It’s a bleak proposition, but Stan Kroenke’s ownership is the single greatest hurdle the entire football club beneath him faces in the way of serious improvement and brighter fortunes. There is little money to improve an average squad, with the lack of Champions League football and shambolic management at the top level stifling our financial power in the market. We can split hairs over whether Unai Emery, Mesut Ozil or half the first-team squad are good enough, but ultimately without the ability or resources to attract better players, nothing can can likely be done this summer to drastically improve our fortunes in the
wars seasons to come. There needs to be a serious change in how we approach our long-term growth as a team, as a club, and it will likely be in spite of the ownership rather than as a result of it. For now, Arsenal cannot reasonably expect to be playing Champions League football anytime soon. Is this an overly pessimistic take? Perhaps, but with the squads, coaches and competent management the sides above us have, as well as the financial might of Manchester United behind us, I cannot envisage a timeline in which Arsenal returns to Europe’s premier competition that isn’t laced with bias and fantasy.
It’s a difficult concept to accept, and for some, it’s likely unbearable. But it’s where we are right now and it’s something as fans we will have to live with. We hold little influence and when an absentee, billionaire owner is holding your club hostage, there’s nothing we can do to change those circumstances. All we can do is continue to support our team and remember, on a fundamental level, that football is intended to be an addition to our lives that brings joy and a sense of community. The sheer ecstasy of seeing eleven men running around a pitch, wearing the colours of the team you’ve chosen to support, winning a game of football would mean nothing were it not for the guttural, heartbreaking feeling that comes with losing one – and that’s what we’re all feeling tonight.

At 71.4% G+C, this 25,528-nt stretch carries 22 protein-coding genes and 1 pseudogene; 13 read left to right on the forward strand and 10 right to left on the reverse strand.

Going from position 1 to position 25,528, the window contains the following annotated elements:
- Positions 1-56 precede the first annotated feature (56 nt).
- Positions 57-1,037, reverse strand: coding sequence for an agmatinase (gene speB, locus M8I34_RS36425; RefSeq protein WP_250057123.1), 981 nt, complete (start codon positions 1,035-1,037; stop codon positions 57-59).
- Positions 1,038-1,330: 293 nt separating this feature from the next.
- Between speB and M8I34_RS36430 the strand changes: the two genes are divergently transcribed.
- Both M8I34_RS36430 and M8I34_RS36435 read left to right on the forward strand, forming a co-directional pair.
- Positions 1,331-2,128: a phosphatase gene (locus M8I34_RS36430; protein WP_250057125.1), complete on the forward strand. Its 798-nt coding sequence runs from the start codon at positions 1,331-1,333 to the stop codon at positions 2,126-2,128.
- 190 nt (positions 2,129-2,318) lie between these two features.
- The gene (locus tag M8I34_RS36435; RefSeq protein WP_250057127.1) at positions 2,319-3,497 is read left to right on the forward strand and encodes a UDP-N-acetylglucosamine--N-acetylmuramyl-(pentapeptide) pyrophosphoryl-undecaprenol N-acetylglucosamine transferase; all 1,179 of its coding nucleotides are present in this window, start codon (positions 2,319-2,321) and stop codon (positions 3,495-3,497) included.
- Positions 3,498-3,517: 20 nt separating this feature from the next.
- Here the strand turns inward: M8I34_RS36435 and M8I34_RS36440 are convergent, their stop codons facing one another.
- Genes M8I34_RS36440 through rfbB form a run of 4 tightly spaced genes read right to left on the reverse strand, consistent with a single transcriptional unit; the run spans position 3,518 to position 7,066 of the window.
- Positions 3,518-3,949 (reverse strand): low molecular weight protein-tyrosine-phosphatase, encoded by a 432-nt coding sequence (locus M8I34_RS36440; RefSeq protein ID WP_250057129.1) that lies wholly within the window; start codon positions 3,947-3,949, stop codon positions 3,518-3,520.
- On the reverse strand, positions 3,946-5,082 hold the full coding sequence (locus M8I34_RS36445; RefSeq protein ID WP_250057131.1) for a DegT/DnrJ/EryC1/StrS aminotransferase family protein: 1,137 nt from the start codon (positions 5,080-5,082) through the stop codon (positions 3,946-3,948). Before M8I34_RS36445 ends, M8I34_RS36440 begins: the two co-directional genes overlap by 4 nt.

For all the doom and gloom contained in this prose, I’ll end with a pertinent quote from the non-flying Dutchman, who is cast in bronze outside the Emirates:
Remember this. Remember why you support Arsenal; why you go to games home or away, or why you might get up at an ungodly hour to watch some blokes kick a ball around for 90 minutes every weekend. Why you allow the fortunes of these men to dictate how you feel all week. I am not saying we as a fanbase are spoiled, or that we as a collective believes trophies are all that matter. Progress matters; feeling like we’re moving in the right direction matters. I know as much. Remember though, like a long-standing marriage you may doubt your part in from time to time, you’re it in for the long haul and agreed to take the rough with the smooth. We as fans have little choice.
And remember most that for as much as it will hurt, as worried or as desperate as you might feel, the Long Summer will end and that never-ending cycle we live through 9 months of every year always begins with that feeling of hope. Hope that things will improve, that greatness will befall our club once more. The one thing I can promise amongst all this doubt and hand-wringing is that Arsenal will have their day again – it might not be tomorrow, or next season, but they will. Just try and enjoy football for what it is in the meantime.
See you all in August.